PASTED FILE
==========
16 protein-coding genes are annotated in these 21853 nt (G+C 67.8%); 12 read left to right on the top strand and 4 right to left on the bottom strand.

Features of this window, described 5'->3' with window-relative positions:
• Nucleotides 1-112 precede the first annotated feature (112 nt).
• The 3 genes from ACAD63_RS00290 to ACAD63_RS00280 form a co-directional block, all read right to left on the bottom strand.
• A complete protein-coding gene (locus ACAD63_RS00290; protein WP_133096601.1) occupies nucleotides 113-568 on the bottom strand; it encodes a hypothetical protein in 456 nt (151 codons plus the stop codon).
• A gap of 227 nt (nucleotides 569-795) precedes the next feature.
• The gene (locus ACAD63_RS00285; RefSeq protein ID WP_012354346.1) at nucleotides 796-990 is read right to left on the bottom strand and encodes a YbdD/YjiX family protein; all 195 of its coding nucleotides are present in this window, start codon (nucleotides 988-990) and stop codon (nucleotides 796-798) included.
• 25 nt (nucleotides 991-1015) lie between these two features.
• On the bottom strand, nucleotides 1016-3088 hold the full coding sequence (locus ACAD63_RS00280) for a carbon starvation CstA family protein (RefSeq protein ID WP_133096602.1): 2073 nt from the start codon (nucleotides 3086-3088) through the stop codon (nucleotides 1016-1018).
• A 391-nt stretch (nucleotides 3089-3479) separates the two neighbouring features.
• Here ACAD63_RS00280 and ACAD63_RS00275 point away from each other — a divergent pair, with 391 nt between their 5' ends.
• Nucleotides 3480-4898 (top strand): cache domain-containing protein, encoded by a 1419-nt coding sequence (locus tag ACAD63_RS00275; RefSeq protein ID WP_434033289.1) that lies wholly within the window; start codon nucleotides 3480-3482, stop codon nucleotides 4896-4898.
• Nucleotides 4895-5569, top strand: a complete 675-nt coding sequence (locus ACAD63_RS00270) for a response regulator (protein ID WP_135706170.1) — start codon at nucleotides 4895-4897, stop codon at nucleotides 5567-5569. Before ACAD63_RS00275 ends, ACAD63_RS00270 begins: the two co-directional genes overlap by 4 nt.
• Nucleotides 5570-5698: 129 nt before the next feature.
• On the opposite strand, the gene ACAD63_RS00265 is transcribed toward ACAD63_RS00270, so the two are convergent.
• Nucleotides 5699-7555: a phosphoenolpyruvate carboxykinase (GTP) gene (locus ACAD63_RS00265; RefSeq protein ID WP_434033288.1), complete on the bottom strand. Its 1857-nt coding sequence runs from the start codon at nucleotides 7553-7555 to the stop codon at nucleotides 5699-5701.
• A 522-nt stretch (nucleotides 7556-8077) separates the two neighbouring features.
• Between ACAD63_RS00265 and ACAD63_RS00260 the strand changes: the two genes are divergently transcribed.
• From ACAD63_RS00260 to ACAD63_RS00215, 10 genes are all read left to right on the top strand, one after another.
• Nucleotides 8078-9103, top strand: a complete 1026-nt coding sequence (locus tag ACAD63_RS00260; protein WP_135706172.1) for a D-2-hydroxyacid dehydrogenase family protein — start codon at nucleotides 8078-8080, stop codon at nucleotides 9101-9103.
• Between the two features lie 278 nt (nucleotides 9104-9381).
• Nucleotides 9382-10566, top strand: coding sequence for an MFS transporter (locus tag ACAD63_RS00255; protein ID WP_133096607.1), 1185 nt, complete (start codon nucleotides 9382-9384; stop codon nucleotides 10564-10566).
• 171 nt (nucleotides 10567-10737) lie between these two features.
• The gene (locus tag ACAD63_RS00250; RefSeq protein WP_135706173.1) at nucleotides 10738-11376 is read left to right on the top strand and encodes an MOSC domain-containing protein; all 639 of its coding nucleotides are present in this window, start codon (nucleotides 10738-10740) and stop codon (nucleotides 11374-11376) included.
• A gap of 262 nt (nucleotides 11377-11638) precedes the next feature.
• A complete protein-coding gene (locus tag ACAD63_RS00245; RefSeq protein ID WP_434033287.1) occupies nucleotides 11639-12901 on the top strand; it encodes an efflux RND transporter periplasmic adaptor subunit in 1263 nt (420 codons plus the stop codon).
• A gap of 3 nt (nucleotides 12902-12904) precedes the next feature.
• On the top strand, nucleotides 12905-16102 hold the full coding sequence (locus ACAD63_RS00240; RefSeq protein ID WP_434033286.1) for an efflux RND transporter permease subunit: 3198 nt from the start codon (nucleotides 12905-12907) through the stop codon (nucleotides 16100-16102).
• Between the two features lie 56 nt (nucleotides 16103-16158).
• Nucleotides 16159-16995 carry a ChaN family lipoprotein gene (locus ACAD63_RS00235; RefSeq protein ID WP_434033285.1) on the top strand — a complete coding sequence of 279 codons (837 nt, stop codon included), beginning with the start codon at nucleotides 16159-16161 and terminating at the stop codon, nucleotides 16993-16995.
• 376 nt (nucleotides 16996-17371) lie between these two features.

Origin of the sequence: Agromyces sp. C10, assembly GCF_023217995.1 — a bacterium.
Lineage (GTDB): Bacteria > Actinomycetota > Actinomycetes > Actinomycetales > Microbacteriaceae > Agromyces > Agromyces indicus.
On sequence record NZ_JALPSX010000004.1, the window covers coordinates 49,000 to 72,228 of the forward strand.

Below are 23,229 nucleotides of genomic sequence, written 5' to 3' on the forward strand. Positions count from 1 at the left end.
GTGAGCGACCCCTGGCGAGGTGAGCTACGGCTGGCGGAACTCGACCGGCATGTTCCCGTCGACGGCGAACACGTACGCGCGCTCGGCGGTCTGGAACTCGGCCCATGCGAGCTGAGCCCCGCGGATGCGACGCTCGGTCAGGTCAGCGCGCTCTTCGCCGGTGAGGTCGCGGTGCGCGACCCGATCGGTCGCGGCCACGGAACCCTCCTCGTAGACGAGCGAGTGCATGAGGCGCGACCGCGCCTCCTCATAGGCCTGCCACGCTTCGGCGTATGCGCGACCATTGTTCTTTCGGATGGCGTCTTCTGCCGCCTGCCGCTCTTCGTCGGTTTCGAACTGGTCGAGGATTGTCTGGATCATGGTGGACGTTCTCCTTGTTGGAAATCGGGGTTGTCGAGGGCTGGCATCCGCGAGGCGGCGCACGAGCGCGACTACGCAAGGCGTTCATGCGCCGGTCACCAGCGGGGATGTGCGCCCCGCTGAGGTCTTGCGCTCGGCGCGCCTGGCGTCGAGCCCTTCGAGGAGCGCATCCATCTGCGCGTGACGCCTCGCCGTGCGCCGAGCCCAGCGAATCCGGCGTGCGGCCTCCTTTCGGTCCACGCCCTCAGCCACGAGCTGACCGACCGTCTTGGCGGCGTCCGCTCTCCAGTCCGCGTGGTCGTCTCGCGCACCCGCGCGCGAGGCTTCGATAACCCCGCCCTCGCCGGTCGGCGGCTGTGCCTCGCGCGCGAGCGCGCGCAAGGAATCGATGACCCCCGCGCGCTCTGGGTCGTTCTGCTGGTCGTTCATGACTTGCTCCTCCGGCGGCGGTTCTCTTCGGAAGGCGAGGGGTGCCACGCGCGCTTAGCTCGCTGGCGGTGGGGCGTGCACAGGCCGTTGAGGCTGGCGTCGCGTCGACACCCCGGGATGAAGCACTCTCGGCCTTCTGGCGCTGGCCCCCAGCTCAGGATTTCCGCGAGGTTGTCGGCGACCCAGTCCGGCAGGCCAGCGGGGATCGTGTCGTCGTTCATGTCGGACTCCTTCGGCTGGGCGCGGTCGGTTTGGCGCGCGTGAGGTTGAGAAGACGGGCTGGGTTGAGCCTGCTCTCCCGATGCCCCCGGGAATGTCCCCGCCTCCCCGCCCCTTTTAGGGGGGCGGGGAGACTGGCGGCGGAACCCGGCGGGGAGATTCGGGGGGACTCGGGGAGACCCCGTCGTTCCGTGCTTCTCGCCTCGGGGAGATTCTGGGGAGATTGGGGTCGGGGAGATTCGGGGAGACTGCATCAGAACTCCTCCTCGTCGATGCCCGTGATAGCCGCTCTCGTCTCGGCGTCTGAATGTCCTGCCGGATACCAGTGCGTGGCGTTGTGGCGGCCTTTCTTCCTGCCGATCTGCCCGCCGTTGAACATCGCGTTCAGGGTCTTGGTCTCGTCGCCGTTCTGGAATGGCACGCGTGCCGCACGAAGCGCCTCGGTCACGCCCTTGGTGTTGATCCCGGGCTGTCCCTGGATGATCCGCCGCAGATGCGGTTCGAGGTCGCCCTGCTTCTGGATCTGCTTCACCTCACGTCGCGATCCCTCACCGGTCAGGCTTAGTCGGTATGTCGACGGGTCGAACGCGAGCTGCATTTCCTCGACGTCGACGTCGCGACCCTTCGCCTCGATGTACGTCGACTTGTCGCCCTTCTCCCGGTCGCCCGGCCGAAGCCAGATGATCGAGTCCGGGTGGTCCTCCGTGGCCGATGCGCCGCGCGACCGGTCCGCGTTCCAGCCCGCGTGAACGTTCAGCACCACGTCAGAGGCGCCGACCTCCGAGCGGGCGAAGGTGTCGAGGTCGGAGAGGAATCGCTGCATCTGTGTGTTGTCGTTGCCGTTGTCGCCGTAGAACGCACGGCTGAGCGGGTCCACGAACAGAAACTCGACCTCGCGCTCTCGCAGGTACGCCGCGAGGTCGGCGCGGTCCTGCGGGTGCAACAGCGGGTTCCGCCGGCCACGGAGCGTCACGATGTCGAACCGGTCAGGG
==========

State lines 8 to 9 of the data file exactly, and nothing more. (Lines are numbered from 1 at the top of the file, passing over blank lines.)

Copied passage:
• 25 nt (nucleotides 991-1015) lie between these two features.
• On the bottom strand, nucleotides 1016-3088 hold the full coding sequence (locus ACAD63_RS00280) for a carbon starvation CstA family protein (RefSeq protein ID WP_133096602.1): 2073 nt from the start codon (nucleotides 3086-3088) through the stop codon (nucleotides 1016-1018).